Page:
The first step in responding to an emerging cross-border health threat, is to assess its magnitude and associated risks. It is important to know:
- Origin: what is the disease or chemical causing the outbreak?
- Transmission: how is it spread (e.g., air-borne like influenza, foodborne like salmonella or spread by mosquitoes like Zika)?
- Consequences: what are the consequences for human health (e.g., causes pneumonia, etc.)?
- Lethality: what is the disease's severity, including the lethality (how deadly can it be)?
The answers to these questions determine the possible options for response. In addition, as with COVID-19, we can be confronted by novel diseases, where we need to plan a response even before we have the answers to all these questions.
Regulation (EU) 2022/2371 puts in place coordinated EU risk assessment mechanisms to cover the different types of cross-border health threats. This involves mobilising expertise from relevant EU and international bodies to provide robust scientific advice to feed into coordinating the response.
Which agencies perform a risk assessment?
Several EU agencies and bodies can be involved in providing the risk assessment at EU level, relying on high-level scientific expertise:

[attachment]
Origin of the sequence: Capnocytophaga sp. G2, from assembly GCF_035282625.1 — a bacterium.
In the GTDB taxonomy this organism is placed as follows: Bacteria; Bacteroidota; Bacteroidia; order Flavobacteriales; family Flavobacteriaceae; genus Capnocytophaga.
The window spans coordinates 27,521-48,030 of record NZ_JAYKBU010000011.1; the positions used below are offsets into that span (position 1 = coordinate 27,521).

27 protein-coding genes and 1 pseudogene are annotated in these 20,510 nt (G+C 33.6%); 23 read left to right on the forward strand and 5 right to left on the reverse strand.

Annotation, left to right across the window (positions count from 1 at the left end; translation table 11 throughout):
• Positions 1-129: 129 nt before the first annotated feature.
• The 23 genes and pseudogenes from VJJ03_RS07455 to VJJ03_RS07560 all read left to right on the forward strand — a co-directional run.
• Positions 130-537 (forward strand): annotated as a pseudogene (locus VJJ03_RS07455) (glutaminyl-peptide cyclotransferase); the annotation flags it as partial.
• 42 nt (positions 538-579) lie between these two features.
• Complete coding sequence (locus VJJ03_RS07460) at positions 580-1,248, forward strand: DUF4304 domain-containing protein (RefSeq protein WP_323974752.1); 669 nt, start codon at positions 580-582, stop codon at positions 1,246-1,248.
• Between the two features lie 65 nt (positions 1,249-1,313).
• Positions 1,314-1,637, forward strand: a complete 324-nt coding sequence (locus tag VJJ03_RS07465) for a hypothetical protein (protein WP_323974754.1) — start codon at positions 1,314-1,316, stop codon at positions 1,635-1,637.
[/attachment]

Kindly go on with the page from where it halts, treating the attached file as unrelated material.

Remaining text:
- the European Centre for Disease Prevention and Control (ECDC), if the threat is of:
- biological origin and consists of infectious diseases or antimicrobial resistance and healthcare-associated infections (including where it relates to substances of human origin that communicable diseases that can potentially be impacted by communicable diseases)
- unknown origin
- the European Medicines Agency (EMA), if the threat is linked to medicinal products and medical devices
- the European Food Safety Authority (EFSA), in the case of a serious cross-border threat to health falling under its mandate
- the European Chemicals Agency (ECHA), if the threat is of:
- chemical origin
- environmental origin
- the European Environment Agency (EEA), if the threat is of environmental origin, including those due to the climate
- the European Monitoring Centre for Drugs and Drug Addiction (EMCDDA), if the threat is of chemical origin and falls under the mandate of the EMDCCA
- the European Union Agency for Law Enforcement Cooperation (Europol), if the threat to health:
- emanates from terrorist or criminal activity referred to in Article 3 of Regulation (EU) 2016/794
- is linked to medicinal products, this risk assessment will be carried out in cooperation with EMA
Where the risk assessment required is totally or partially outside the mandate of the Union agencies and bodies, the Commission provides an ad hoc risk assessment. The risk assessment takes into account, if available, relevant information provided by other entities, in particular by the World Health Organization (WHO) in the case of a public health emergency of international concern.